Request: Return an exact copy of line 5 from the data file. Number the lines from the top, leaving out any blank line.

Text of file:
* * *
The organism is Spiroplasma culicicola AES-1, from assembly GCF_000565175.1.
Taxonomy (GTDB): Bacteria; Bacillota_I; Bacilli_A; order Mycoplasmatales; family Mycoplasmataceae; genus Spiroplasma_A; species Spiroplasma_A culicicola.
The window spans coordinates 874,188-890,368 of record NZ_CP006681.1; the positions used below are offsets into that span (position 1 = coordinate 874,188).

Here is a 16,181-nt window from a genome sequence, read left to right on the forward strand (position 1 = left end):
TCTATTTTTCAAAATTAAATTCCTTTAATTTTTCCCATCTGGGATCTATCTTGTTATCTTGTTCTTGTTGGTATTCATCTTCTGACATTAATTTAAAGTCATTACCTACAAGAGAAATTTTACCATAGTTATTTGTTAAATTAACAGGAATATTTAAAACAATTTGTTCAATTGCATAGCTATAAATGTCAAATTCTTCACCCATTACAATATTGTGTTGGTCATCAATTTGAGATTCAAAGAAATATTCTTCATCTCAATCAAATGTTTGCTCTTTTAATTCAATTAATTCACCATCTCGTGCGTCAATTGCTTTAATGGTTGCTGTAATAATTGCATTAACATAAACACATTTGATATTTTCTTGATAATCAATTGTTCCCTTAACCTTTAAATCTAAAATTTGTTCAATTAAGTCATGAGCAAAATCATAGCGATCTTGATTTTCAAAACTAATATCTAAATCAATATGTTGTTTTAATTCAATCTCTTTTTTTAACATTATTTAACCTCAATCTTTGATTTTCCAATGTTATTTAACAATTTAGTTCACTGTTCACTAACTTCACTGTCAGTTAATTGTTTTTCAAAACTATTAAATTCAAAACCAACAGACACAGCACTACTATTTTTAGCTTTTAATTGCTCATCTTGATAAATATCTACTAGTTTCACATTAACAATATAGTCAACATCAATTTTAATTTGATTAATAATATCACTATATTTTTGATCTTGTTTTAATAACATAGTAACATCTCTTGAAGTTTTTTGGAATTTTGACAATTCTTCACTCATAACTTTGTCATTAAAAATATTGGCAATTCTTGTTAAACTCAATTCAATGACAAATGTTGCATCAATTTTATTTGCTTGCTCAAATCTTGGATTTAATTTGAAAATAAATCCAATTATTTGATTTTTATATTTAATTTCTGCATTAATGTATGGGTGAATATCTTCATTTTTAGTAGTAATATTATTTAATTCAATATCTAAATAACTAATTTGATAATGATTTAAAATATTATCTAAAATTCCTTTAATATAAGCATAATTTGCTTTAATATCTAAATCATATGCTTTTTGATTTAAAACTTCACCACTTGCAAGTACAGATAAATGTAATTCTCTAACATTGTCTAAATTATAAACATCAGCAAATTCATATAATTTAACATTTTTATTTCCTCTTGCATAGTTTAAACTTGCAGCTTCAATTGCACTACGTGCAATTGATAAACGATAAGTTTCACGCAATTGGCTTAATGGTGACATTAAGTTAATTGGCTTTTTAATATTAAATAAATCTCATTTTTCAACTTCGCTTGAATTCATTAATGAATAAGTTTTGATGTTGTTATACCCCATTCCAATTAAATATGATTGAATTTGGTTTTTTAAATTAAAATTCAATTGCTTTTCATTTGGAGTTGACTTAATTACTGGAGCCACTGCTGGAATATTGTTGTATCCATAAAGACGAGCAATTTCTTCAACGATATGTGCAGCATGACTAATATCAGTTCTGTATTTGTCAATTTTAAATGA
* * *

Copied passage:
TCTATTTTTCAAAATTAAATTCCTTTAATTTTTCCCATCTGGGATCTATCTTGTTATCTTGTTCTTGTTGGTATTCATCTTCTGACATTAATTTAAAGTCATTACCTACAAGAGAAATTTTACCATAGTTATTTGTTAAATTAACAGGAATATTTAAAACAATTTGTTCAATTGCATAGCTATAAATGTCAAATTCTTCACCCATTACAATATTGTGTTGGTCATCAATTTGAGATTCAAAGAAATATTCTTCATCTCAATCAAATGTTTGCTCTTTTAATTCAATTAATTCACCATCTCGTGCGTCAATTGCTTTAATGGTTGCTGTAATAATTGCATTAACATAAACACATTTGATATTTTCTTGATAATCAATTGTTCCCTTAACCTTTAAATCTAAAATTTGTTCAATTAAGTCATGAGCAAAATCATAGCGATCTTGATTTTCAAAACTAATATCTAAATCAATATGTTGTTTTAATTCAATCTCTTTTTTTAACATTATTTAACCTCAATCTTTGATTTTCCAATGTTATTTAACAATTTAGTTCACTGTTCACTAACTTCACTGTCAGTTAATTGTTTTTCAAAACTATTAAATTCAAAACCAACAGACACAGCACTACTATTTTTAGCTTTTAATTGCTCATCTTGATAAATATCTACTAGTTTCACATTAACAATATAGTCAACATCAATTTTAATTTGATTAATAATATCACTATATTTTTGATCTTGTTTTAATAACATAGTAACATCTCTTGAAGTTTTTTGGAATTTTGACAATTCTTCACTCATAACTTTGTCATTAAAAATATTGGCAATTCTTGTTAAACTCAATTCAATGACAAATGTTGCATCAATTTTATTTGCTTGCTCAAATCTTGGATTTAATTTGAAAATAAATCCAATTATTTGATTTTTATATTTAATTTCTGCATTAATGTATGGGTGAATATCTTCATTTTTAGTAGTAATATTATTTAATTCAATATCTAAATAACTAATTTGATAATGATTTAAAATATTATCTAAAATTCCTTTAATATAAGCATAATTTGCTTTAATATCTAAATCATATGCTTTTTGATTTAAAACTTCACCACTTGCAAGTACAGATAAATGTAATTCTCTAACATTGTCTAAATTATAAACATCAGCAAATTCATATAATTTAACATTTTTATTTCCTCTTGCATAGTTTAAACTTGCAGCTTCAATTGCACTACGTGCAATTGATAAACGATAAGTTTCACGCAATTGGCTTAATGGTGACATTAAGTTAATTGGCTTTTTAATATTAAATAAATCTCATTTTTCAACTTCGCTTGAATTCATTAATGAATAAGTTTTGATGTTGTTATACCCCATTCCAATTAAATATGATTGAATTTGGTTTTTTAAATTAAAATTCAATTGCTTTTCATTTGGAGTTGACTTAATTACTGGAGCCACTGCTGGAATATTGTTGTATCCATAAAGACGAGCAATTTCTTCAACGATATGTGCAGCATGACTAATATCAGTTCTGTATTTGTCAATTTTAAATGA